Farmers and ranchers have to contend with various costs of inputs and numerous regulations to start or maintain even a small farm, ranch, or processing plant. Getting the funds to expand or help enhance efficiency in these times of difficulty is seldom practical.

Several factors can play into the price gap between the producer’s (farmer and rancher) take-home pay and the retail price. These start on the farm with upfront costs such as purchasing livestock, maintaining housing and equipment, feed purchases, veterinary care, and labor to name a very few. Each category has its unique supply and demand chain that is just as subject to price increases or restrictions as any other industry.

Record Inflation

Nationwide inflation has reached its highest one-year price hike in 40 years, according to Fortune, with the consumer price index jumping 8.5% in 2022. Virtually no segment of the economy or private industry has been left unscathed, leaving producers to be faced with handling these costs.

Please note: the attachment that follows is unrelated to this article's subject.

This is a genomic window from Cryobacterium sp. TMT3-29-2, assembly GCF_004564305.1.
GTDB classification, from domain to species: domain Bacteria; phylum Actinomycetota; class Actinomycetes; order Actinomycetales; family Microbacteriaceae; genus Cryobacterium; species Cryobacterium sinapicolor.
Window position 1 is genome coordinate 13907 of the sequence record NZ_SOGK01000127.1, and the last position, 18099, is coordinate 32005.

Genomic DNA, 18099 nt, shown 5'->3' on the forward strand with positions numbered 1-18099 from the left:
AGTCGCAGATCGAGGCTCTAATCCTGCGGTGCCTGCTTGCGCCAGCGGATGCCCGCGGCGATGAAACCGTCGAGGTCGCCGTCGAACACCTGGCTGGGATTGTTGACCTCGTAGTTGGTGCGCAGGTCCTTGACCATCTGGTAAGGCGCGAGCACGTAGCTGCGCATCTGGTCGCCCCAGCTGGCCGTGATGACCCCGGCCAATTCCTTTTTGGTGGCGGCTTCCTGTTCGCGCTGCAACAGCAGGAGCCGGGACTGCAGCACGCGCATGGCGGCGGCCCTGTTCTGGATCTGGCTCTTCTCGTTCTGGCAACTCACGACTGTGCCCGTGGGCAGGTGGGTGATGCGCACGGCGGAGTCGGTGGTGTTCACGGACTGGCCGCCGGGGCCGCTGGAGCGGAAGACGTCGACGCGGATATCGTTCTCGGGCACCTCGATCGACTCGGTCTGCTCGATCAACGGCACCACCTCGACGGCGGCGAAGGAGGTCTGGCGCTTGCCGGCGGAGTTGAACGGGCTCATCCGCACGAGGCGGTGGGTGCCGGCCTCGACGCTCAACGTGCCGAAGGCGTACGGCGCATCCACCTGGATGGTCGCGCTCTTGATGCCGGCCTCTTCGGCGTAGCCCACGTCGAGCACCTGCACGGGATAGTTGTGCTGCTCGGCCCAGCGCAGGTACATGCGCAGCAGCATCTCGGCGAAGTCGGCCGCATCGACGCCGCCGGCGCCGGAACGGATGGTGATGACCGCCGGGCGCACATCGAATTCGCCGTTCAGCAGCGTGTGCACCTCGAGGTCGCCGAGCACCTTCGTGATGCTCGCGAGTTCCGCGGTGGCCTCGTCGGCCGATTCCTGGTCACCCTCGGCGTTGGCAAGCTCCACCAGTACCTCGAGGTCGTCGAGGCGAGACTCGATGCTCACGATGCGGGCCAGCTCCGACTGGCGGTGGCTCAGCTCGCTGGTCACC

Resource Usage Regulations – Water

There are also land-use issues and resource restrictions, like water, that can factor heavily into the cost of production on the farm or ranch level.

In a past Protect The Harvest article, we discussed the impact of the EPA’s decision to reverse the Navigable Waters Protection Rule. Farmers and ranchers supported this rule because it promoted both clean water and land preservation while still allowing these essential resources to remain accessible.